How to use HTTP status codes to troubleshoot website issues and common errors
Now let’s go through how to handle these errors and smoothen out site activities.
Generally, the client and server errors need to be identified and resolved to make our site work well.
The use of status codes can do error identification and handling.
First, it is necessary to understand whether the error is a client or server error. The simplest and most effective way of differentiating them is :
● If a client error occurs on a website, the server sends an HTTP status code starting with digit 4 (400-499)
● Similarly, the status code begins with 5 (500-599) if a server error occurs. Then whenever we make any change in server request, we should refresh the browser.
To understand the errors, we check from server logs, which provide a detailed description of errors thus occurred.
Since we have a general knowledge of HTTP codes, we can solve the frequent website errors independently.
Few troubleshooting ideas are mentioned below :
400 Bad request – When the request sent to the server has some error, we can check the syntax for resource request and reask the server to fulfill the client request.
401 Unauthorized: We need to be authorized users to access the requested resource. We should provide the credentials requested by the server to access the protected document.
403 Forbidden: When a client sends a valid request, the server hesitates to fulfill it because the 403 code is seen. It may occur due to denial of file permission, .htaccess file, or no index file found.
404 Not found – 404 error occurs when the server does not have a requested file or the file has been altered or deleted. It may occur either due to typological errors or invalid URLs. One needs to check all of these possibilities to troubleshoot 404 errors.
500 Internal Server Error: To resolve 500 errors, we need to check whether the installed packages for a particular resource are machine version compatible and executable or not. Server configuration must be done wisely.
502 Bad gateway: For 502 errors, we need to understand if upstream servers are working properly or not, and we need to ensure the connection between our proxy server and the upstream server is good.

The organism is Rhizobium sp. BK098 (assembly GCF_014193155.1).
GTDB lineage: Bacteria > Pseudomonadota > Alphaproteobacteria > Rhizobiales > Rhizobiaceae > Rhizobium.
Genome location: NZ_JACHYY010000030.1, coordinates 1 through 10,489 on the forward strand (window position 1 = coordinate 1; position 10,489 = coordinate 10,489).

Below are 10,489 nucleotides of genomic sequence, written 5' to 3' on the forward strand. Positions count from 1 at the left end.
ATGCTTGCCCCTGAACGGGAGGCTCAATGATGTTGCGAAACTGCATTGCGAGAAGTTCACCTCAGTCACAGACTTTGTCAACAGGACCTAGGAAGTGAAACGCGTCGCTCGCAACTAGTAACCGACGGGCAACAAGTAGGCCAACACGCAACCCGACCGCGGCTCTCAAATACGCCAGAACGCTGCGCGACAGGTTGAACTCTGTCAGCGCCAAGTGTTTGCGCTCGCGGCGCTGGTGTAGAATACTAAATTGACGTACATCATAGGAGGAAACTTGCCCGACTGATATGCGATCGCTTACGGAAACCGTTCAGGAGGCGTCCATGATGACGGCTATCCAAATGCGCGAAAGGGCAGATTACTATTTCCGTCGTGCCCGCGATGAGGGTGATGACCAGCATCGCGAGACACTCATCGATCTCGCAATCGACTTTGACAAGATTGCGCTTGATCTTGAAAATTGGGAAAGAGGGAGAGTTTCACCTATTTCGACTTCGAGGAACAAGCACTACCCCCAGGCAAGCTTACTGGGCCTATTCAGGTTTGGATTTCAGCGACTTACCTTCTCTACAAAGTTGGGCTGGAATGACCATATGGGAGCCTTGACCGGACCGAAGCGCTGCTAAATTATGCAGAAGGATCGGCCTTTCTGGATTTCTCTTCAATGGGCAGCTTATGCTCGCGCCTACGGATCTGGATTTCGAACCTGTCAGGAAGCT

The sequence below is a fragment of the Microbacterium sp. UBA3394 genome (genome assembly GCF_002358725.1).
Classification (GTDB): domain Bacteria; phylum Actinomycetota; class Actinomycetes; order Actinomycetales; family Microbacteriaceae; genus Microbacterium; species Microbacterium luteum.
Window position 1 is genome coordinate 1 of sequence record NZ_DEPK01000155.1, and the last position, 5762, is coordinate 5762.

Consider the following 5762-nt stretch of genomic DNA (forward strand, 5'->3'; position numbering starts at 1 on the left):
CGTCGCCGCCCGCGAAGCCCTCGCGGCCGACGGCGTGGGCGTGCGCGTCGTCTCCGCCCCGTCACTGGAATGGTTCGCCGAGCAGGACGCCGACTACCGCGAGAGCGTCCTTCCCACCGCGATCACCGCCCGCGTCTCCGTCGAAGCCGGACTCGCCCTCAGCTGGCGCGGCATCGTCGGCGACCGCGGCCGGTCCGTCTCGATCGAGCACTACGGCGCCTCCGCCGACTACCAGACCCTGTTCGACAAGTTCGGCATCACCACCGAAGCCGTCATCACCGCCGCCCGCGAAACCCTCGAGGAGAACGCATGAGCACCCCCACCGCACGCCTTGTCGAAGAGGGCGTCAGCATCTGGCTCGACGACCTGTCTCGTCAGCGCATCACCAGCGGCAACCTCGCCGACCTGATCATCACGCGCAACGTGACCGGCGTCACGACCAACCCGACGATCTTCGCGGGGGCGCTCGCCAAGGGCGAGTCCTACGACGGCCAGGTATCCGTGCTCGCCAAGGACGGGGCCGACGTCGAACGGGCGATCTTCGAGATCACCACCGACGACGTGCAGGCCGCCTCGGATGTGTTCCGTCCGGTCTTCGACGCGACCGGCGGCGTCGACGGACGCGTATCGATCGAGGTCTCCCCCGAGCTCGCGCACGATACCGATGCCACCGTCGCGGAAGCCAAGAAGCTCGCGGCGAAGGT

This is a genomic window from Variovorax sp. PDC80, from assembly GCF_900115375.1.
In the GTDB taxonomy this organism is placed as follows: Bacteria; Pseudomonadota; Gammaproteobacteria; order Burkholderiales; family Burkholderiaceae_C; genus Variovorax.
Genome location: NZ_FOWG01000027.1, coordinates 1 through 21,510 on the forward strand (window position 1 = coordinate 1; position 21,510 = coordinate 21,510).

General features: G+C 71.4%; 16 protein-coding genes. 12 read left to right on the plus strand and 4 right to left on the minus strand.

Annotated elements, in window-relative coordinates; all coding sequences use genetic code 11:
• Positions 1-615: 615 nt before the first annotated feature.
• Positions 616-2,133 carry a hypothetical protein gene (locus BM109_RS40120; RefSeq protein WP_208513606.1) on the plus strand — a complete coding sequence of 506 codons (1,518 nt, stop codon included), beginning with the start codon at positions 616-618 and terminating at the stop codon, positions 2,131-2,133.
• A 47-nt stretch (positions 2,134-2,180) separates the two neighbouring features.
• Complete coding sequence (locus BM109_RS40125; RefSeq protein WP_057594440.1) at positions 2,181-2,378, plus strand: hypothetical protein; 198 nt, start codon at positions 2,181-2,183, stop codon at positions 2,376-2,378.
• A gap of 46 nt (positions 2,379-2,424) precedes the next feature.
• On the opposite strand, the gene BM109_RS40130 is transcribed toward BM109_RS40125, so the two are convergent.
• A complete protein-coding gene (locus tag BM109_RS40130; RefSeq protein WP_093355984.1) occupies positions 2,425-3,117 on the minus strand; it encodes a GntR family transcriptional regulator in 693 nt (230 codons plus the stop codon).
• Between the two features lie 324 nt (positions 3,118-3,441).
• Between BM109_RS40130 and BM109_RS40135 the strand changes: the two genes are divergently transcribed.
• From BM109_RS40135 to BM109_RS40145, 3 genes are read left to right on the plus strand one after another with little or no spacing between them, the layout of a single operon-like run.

Few general steps for troubleshooting :
- Could you refresh the page by reloading it?
- Restart your networking devices.
- Make sure that the proxy server in your browser is correct.
- If other devices face the same problem, try clearing your DNS cache. 5. After performing the above actions, if your problem is not yet solved, contact the web administrator or your ISP.
Tools and resources for understanding HTTP status codes
Some SEO applications are designed to gain broader insights into these status codes. These applications make an easy understanding of status codes.
Screaming frog SEO spider is a site audit tool that you can use to learn about HTTP status codes. It supports two different methods for learning and troubleshooting these codes, namely, by GUI method and the bulk export method.
You can also use free tools like Google search console to understand the HTTP status codes.
One needs to crawl through the browser and check for response codes, and there we can filter errors by their respective categories such as client error, server error, success error, etc.
It seems a lot when you go through all the HTTP status codes.
They are necessary to learn as they impact the performance of the website.
It plays a huge role in search engine optimization to organize and manage your website’s status to attract many users.
You may have to encounter a lot of status codes while working on your website.
It would be best if you troubleshoot them as soon as possible.
Growfore Solution is one of the SEO agencies whom you can completely entrust with the HTTP status codes troubleshooting and maintaining your website excellently.
You can always contact us for any HTTP status code situations.
Suman(Kul Prasad) Pandit is a graduate from Tribhuvan University with four-year experience in corporate and start-up sectors in UK and USA. Being a responsible & sustainable business enthusiast he is dedicated to business education to solve problems in entrepreneurship and business growth.